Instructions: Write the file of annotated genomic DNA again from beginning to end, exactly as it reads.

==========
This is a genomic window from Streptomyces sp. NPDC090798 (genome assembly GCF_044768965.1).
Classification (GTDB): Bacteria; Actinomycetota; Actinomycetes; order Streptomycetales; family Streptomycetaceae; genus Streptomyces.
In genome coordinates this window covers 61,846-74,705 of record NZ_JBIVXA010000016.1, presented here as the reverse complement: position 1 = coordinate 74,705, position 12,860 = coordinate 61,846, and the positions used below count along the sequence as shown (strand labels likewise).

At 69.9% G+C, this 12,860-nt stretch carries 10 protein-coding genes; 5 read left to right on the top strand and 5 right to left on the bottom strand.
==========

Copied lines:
This is a genomic window from Streptomyces sp. NPDC090798 (genome assembly GCF_044768965.1).
Classification (GTDB): Bacteria; Actinomycetota; Actinomycetes; order Streptomycetales; family Streptomycetaceae; genus Streptomyces.
In genome coordinates this window covers 61,846-74,705 of record NZ_JBIVXA010000016.1, presented here as the reverse complement: position 1 = coordinate 74,705, position 12,860 = coordinate 61,846, and the positions used below count along the sequence as shown (strand labels likewise).

At 69.9% G+C, this 12,860-nt stretch carries 10 protein-coding genes; 5 read left to right on the top strand and 5 right to left on the bottom strand.